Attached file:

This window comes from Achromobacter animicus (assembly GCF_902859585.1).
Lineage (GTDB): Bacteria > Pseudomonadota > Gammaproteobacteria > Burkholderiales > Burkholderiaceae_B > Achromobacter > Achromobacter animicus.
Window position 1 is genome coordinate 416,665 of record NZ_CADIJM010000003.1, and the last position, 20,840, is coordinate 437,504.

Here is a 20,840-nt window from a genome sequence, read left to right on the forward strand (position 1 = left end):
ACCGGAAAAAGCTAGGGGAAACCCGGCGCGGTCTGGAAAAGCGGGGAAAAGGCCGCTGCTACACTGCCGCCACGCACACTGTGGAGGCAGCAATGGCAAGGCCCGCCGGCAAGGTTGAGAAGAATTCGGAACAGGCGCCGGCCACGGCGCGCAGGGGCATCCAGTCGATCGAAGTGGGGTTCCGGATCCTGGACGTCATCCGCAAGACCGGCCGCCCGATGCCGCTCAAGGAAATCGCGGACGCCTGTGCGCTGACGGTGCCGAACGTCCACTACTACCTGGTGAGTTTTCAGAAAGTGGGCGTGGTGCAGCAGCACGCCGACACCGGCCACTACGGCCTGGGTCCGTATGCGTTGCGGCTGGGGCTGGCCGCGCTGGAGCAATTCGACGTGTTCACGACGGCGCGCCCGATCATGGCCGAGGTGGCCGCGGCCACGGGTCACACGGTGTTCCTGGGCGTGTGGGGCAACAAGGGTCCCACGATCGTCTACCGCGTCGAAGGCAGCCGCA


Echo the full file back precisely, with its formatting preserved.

This window comes from Achromobacter animicus (assembly GCF_902859585.1).
Lineage (GTDB): Bacteria > Pseudomonadota > Gammaproteobacteria > Burkholderiales > Burkholderiaceae_B > Achromobacter > Achromobacter animicus.
Window position 1 is genome coordinate 416,665 of record NZ_CADIJM010000003.1, and the last position, 20,840, is coordinate 437,504.

Here is a 20,840-nt window from a genome sequence, read left to right on the forward strand (position 1 = left end):
ACCGGAAAAAGCTAGGGGAAACCCGGCGCGGTCTGGAAAAGCGGGGAAAAGGCCGCTGCTACACTGCCGCCACGCACACTGTGGAGGCAGCAATGGCAAGGCCCGCCGGCAAGGTTGAGAAGAATTCGGAACAGGCGCCGGCCACGGCGCGCAGGGGCATCCAGTCGATCGAAGTGGGGTTCCGGATCCTGGACGTCATCCGCAAGACCGGCCGCCCGATGCCGCTCAAGGAAATCGCGGACGCCTGTGCGCTGACGGTGCCGAACGTCCACTACTACCTGGTGAGTTTTCAGAAAGTGGGCGTGGTGCAGCAGCACGCCGACACCGGCCACTACGGCCTGGGTCCGTATGCGTTGCGGCTGGGGCTGGCCGCGCTGGAGCAATTCGACGTGTTCACGACGGCGCGCCCGATCATGGCCGAGGTGGCCGCGGCCACGGGTCACACGGTGTTCCTGGGCGTGTGGGGCAACAAGGGTCCCACGATCGTCTACCGCGTCGAAGGCAGCCGCA